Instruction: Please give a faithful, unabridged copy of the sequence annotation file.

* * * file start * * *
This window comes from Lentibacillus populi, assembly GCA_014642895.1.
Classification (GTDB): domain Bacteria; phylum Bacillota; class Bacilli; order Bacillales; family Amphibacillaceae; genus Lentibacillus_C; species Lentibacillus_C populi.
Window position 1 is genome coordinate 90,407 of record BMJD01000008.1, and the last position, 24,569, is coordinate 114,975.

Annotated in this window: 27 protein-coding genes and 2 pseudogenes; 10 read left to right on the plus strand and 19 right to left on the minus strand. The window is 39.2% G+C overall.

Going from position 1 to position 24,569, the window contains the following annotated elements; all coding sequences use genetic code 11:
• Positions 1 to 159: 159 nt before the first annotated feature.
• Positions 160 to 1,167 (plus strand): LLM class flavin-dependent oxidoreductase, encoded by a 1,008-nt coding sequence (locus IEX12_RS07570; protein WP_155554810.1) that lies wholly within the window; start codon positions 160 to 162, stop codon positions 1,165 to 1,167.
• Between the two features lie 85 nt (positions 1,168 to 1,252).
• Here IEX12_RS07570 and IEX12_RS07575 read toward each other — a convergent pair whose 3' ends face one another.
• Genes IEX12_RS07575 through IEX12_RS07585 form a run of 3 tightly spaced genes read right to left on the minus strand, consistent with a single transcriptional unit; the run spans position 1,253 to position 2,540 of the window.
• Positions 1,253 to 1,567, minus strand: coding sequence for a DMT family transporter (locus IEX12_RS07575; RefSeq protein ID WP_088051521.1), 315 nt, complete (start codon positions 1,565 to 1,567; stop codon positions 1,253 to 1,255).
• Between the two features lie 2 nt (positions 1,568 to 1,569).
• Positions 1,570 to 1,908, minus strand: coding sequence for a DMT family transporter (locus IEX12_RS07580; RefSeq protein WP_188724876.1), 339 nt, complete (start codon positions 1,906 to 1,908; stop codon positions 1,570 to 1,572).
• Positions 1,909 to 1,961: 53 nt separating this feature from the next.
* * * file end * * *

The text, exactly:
This window comes from Lentibacillus populi, assembly GCA_014642895.1.
Classification (GTDB): domain Bacteria; phylum Bacillota; class Bacilli; order Bacillales; family Amphibacillaceae; genus Lentibacillus_C; species Lentibacillus_C populi.
Window position 1 is genome coordinate 90,407 of record BMJD01000008.1, and the last position, 24,569, is coordinate 114,975.

Annotated in this window: 27 protein-coding genes and 2 pseudogenes; 10 read left to right on the plus strand and 19 right to left on the minus strand. The window is 39.2% G+C overall.

Going from position 1 to position 24,569, the window contains the following annotated elements; all coding sequences use genetic code 11:
• Positions 1 to 159: 159 nt before the first annotated feature.
• Positions 160 to 1,167 (plus strand): LLM class flavin-dependent oxidoreductase, encoded by a 1,008-nt coding sequence (locus IEX12_RS07570; protein WP_155554810.1) that lies wholly within the window; start codon positions 160 to 162, stop codon positions 1,165 to 1,167.
• Between the two features lie 85 nt (positions 1,168 to 1,252).
• Here IEX12_RS07570 and IEX12_RS07575 read toward each other — a convergent pair whose 3' ends face one another.
• Genes IEX12_RS07575 through IEX12_RS07585 form a run of 3 tightly spaced genes read right to left on the minus strand, consistent with a single transcriptional unit; the run spans position 1,253 to position 2,540 of the window.
• Positions 1,253 to 1,567, minus strand: coding sequence for a DMT family transporter (locus IEX12_RS07575; RefSeq protein ID WP_088051521.1), 315 nt, complete (start codon positions 1,565 to 1,567; stop codon positions 1,253 to 1,255).
• Between the two features lie 2 nt (positions 1,568 to 1,569).
• Positions 1,570 to 1,908, minus strand: coding sequence for a DMT family transporter (locus IEX12_RS07580; RefSeq protein WP_188724876.1), 339 nt, complete (start codon positions 1,906 to 1,908; stop codon positions 1,570 to 1,572).
• Positions 1,909 to 1,961: 53 nt separating this feature from the next.